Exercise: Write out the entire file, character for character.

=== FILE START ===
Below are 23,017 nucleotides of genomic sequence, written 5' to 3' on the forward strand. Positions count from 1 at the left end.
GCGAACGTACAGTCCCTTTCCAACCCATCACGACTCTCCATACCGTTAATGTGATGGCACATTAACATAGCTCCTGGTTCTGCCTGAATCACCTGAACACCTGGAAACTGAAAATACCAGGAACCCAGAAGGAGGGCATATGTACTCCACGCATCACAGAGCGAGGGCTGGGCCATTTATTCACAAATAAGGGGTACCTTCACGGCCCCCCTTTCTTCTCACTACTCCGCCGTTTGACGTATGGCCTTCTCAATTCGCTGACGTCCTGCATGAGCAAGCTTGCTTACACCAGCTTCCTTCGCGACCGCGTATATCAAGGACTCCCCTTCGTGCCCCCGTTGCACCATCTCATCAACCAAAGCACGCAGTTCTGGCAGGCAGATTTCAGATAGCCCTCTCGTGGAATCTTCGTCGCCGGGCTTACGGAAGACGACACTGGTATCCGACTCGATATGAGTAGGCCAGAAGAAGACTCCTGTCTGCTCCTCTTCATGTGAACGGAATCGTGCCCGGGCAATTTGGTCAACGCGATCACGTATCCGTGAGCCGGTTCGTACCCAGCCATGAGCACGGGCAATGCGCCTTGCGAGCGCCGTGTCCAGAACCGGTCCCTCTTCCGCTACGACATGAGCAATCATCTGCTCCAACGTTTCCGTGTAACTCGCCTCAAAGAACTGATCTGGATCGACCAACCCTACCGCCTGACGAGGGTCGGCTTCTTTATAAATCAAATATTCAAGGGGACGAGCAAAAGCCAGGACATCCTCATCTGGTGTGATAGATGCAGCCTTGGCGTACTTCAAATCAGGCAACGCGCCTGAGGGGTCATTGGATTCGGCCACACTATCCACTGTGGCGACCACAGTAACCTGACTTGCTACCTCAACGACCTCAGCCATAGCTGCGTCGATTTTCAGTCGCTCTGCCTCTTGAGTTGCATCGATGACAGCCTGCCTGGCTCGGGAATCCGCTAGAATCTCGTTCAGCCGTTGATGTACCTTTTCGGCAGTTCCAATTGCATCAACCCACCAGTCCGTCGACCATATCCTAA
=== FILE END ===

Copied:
Below are 23,017 nucleotides of genomic sequence, written 5' to 3' on the forward strand. Positions count from 1 at the left end.
GCGAACGTACAGTCCCTTTCCAACCCATCACGACTCTCCATACCGTTAATGTGATGGCACATTAACATAGCTCCTGGTTCTGCCTGAATCACCTGAACACCTGGAAACTGAAAATACCAGGAACCCAGAAGGAGGGCATATGTACTCCACGCATCACAGAGCGAGGGCTGGGCCATTTATTCACAAATAAGGGGTACCTTCACGGCCCCCCTTTCTTCTCACTACTCCGCCGTTTGACGTATGGCCTTCTCAATTCGCTGACGTCCTGCATGAGCAAGCTTGCTTACACCAGCTTCCTTCGCGACCGCGTATATCAAGGACTCCCCTTCGTGCCCCCGTTGCACCATCTCATCAACCAAAGCACGCAGTTCTGGCAGGCAGATTTCAGATAGCCCTCTCGTGGAATCTTCGTCGCCGGGCTTACGGAAGACGACACTGGTATCCGACTCGATATGAGTAGGCCAGAAGAAGACTCCTGTCTGCTCCTCTTCATGTGAACGGAATCGTGCCCGGGCAATTTGGTCAACGCGATCACGTATCCGTGAGCCGGTTCGTACCCAGCCATGAGCACGGGCAATGCGCCTTGCGAGCGCCGTGTCCAGAACCGGTCCCTCTTCCGCTACGACATGAGCAATCATCTGCTCCAACGTTTCCGTGTAACTCGCCTCAAAGAACTGATCTGGATCGACCAACCCTACCGCCTGACGAGGGTCGGCTTCTTTATAAATCAAATATTCAAGGGGACGAGCAAAAGCCAGGACATCCTCATCTGGTGTGATAGATGCAGCCTTGGCGTACTTCAAATCAGGCAACGCGCCTGAGGGGTCATTGGATTCGGCCACACTATCCACTGTGGCGACCACAGTAACCTGACTTGCTACCTCAACGACCTCAGCCATAGCTGCGTCGATTTTCAGTCGCTCTGCCTCTTGAGTTGCATCGATGACAGCCTGCCTGGCTCGGGAATCCGCTAGAATCTCGTTCAGCCGTTGATGTACCTTTTCGGCAGTTCCAATTGCATCAACCCACCAGTCCGTCGACCATATCCTAA